Purpose: Hyposmia is a common feature of COVID-19 and Parkinson’s disease (PD). As parkinsonism has been reported after COVID-19, a link has been hypothesized between SARS-CoV2 infection and PD. We aimed to evaluate brain metabolic correlates of isolated persistent hyposmia after mild-to-moderate COVID-19 and to compare them with metabolic signature of hyposmia in drug-naïve PD patients. Methods: Forty-four patients who experienced hyposmia after SARS-COV2 infection underwent brain [18F]-FDG PET in the first 6 months after recovery. Olfaction was assessed by means of the 16-item “Sniffin’ Sticks” test and patients were classified as with or without persistent hyposmia (COVID-hyposmia and COVID-no-hyposmia respectively). Brain [18F]-FDG PET of post-COVID subgroups were compared in SPM12. COVID-hyposmia patients were also compared with eighty-two drug-naïve PD patients with hyposmia. Multiple regression analysis was used to identify correlations between olfactory test scores and brain metabolism in patients’ subgroups. Results: COVID-hyposmia patients (n = 21) exhibited significant hypometabolism in the bilateral gyrus rectus and orbitofrontal cortex with respect to COVID-non-hyposmia (n = 23) (p < 0.002) and in middle and superior temporal gyri, medial/middle frontal gyri, and right insula with respect to PD-hyposmia (p < 0.012). With respect to COVID-hyposmia, PD-hyposmia patients showed hypometabolism in inferior/middle occipital gyri and cuneus bilaterally. Olfactory test scores were directly correlated with metabolism in bilateral rectus and medial frontal gyri and in the right middle temporal and anterior cingulate gyri in COVID-hyposmia patients (p < 0.006) and with bilateral cuneus/precuneus and left lateral occipital cortex in PD-hyposmia patients (p < 0.004). Conclusion: Metabolic signature of persistent hyposmia after COVID-19 encompasses cortical regions involved in olfactory perception and does not overlap metabolic correlates of hyposmia in PD.

Metabolic correlates of olfactory dysfunction in COVID-19 and Parkinson’s disease (PD) do not overlap

Morbelli S.;Donegani M. I.;Arnaldi D.;Pardini M.;Mancini R.;Lanfranchi F.;D'amico F.;Bauckneht M.;Miceli A.;Biassoni E.;Orso B.;Barisione E.;Benedetti L.;Nobili F.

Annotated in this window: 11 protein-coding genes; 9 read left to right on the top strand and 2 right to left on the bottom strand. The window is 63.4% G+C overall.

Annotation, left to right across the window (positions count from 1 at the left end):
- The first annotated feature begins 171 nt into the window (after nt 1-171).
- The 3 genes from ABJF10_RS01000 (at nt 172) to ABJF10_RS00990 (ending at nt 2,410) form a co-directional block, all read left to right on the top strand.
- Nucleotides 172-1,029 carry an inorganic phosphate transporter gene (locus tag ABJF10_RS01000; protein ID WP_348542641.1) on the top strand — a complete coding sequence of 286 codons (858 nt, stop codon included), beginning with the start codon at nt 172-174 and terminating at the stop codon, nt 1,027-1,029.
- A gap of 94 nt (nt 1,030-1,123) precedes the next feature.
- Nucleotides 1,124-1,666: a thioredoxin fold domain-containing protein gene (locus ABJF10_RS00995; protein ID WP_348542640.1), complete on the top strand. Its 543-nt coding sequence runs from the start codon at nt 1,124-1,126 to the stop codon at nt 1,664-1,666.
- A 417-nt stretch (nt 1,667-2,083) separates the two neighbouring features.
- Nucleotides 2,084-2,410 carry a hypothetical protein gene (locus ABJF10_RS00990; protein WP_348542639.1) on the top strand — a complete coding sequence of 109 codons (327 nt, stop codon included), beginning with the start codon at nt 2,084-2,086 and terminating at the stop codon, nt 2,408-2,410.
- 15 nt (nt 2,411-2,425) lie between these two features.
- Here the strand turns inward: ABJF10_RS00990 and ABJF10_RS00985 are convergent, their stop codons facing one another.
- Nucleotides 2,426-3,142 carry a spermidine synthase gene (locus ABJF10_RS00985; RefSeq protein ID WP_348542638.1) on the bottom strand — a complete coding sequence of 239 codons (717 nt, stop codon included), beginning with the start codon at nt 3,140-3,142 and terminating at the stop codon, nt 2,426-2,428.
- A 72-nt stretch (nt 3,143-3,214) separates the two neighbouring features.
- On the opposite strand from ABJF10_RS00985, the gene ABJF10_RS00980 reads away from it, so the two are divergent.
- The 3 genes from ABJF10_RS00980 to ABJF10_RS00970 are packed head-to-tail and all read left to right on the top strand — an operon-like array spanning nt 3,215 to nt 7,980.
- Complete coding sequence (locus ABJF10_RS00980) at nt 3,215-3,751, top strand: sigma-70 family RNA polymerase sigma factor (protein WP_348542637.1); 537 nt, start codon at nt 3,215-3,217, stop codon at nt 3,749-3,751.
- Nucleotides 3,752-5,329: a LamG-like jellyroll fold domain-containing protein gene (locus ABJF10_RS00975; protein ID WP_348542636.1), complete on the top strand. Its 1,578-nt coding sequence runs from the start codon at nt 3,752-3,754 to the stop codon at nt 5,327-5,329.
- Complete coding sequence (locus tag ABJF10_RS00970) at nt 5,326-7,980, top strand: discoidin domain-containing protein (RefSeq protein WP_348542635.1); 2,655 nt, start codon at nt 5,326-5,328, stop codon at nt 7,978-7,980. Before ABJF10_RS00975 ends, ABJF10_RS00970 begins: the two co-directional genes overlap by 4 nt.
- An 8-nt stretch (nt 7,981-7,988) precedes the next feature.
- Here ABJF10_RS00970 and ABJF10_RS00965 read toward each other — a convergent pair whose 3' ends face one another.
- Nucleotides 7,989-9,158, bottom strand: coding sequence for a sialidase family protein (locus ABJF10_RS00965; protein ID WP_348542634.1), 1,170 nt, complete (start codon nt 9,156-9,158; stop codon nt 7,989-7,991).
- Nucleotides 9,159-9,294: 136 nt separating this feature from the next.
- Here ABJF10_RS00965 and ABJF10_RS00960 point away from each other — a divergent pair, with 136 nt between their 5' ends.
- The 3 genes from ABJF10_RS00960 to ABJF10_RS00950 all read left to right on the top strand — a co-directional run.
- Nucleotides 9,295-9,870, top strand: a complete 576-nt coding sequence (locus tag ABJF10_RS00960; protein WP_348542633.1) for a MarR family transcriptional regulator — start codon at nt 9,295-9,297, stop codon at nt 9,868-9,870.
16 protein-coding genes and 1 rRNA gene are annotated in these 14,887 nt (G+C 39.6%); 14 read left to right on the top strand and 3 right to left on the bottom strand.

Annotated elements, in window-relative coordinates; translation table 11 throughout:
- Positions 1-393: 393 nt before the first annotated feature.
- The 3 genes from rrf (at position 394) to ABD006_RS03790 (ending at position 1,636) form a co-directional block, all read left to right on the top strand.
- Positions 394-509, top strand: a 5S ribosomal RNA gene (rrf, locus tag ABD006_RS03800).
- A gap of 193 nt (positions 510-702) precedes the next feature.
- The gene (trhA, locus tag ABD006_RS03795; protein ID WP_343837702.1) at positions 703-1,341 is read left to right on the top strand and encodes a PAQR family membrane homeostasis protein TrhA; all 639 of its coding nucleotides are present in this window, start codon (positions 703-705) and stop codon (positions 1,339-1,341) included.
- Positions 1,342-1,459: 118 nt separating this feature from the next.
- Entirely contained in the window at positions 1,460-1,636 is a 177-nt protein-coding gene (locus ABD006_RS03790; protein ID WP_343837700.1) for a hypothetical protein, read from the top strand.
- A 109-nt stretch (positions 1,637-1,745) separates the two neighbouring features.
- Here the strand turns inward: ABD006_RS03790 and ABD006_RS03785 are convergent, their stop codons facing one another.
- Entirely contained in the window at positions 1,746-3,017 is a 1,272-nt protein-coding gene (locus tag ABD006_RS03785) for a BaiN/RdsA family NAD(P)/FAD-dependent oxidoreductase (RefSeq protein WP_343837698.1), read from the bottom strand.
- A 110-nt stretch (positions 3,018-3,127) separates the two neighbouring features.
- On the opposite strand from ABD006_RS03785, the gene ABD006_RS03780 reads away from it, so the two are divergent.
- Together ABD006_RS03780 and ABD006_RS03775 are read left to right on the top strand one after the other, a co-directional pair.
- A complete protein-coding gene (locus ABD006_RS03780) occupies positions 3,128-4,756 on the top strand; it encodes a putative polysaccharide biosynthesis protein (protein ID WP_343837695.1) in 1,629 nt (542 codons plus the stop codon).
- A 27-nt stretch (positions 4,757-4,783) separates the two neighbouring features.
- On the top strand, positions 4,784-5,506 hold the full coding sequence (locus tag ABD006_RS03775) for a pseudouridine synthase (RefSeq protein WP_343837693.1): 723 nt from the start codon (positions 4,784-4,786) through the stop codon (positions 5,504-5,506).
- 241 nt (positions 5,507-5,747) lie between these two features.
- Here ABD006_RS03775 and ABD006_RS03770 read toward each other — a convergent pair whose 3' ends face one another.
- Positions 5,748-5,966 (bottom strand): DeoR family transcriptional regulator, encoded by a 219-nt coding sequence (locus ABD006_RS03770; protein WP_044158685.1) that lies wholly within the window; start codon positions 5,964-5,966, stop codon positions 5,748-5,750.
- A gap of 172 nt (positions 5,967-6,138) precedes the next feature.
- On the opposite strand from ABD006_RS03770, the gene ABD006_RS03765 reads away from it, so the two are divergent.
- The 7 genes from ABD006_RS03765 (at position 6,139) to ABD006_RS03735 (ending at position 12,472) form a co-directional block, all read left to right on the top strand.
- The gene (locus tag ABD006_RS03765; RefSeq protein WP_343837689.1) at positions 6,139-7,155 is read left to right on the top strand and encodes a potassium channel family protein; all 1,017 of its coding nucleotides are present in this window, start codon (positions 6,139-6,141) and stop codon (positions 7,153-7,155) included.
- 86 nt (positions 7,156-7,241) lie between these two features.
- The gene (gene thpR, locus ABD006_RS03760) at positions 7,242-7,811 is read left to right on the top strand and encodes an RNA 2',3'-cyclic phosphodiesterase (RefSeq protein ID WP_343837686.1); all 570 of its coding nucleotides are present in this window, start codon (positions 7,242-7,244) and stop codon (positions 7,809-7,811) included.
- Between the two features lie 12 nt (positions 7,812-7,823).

2022

Abstract

Purpose: Hyposmia is a common feature of COVID-19 and Parkinson’s disease (PD). As parkinsonism has been reported after COVID-19, a link has been hypothesized between SARS-CoV2 infection and PD. We aimed to evaluate brain metabolic correlates of isolated persistent hyposmia after mild-to-moderate COVID-19 and to compare them with metabolic signature of hyposmia in drug-naïve PD patients. Methods: Forty-four patients who experienced hyposmia after SARS-COV2 infection underwent brain [18F]-FDG PET in the first 6 months after recovery. Olfaction was assessed by means of the 16-item “Sniffin’ Sticks” test and patients were classified as with or without persistent hyposmia (COVID-hyposmia and COVID-no-hyposmia respectively). Brain [18F]-FDG PET of post-COVID subgroups were compared in SPM12. COVID-hyposmia patients were also compared with eighty-two drug-naïve PD patients with hyposmia. Multiple regression analysis was used to identify correlations between olfactory test scores and brain metabolism in patients’ subgroups. Results: COVID-hyposmia patients (n = 21) exhibited significant hypometabolism in the bilateral gyrus rectus and orbitofrontal cortex with respect to COVID-non-hyposmia (n = 23) (p < 0.002) and in middle and superior temporal gyri, medial/middle frontal gyri, and right insula with respect to PD-hyposmia (p < 0.012). With respect to COVID-hyposmia, PD-hyposmia patients showed hypometabolism in inferior/middle occipital gyri and cuneus bilaterally. Olfactory test scores were directly correlated with metabolism in bilateral rectus and medial frontal gyri and in the right middle temporal and anterior cingulate gyri in COVID-hyposmia patients (p < 0.006) and with bilateral cuneus/precuneus and left lateral occipital cortex in PD-hyposmia patients (p < 0.004). Conclusion: Metabolic signature of persistent hyposmia after COVID-19 encompasses cortical regions involved in olfactory perception and does not overlap metabolic correlates of hyposmia in PD.
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Utilizza questo identificativo per citare o creare un link a questo documento: http://hdl.handle.net/11567/1068356
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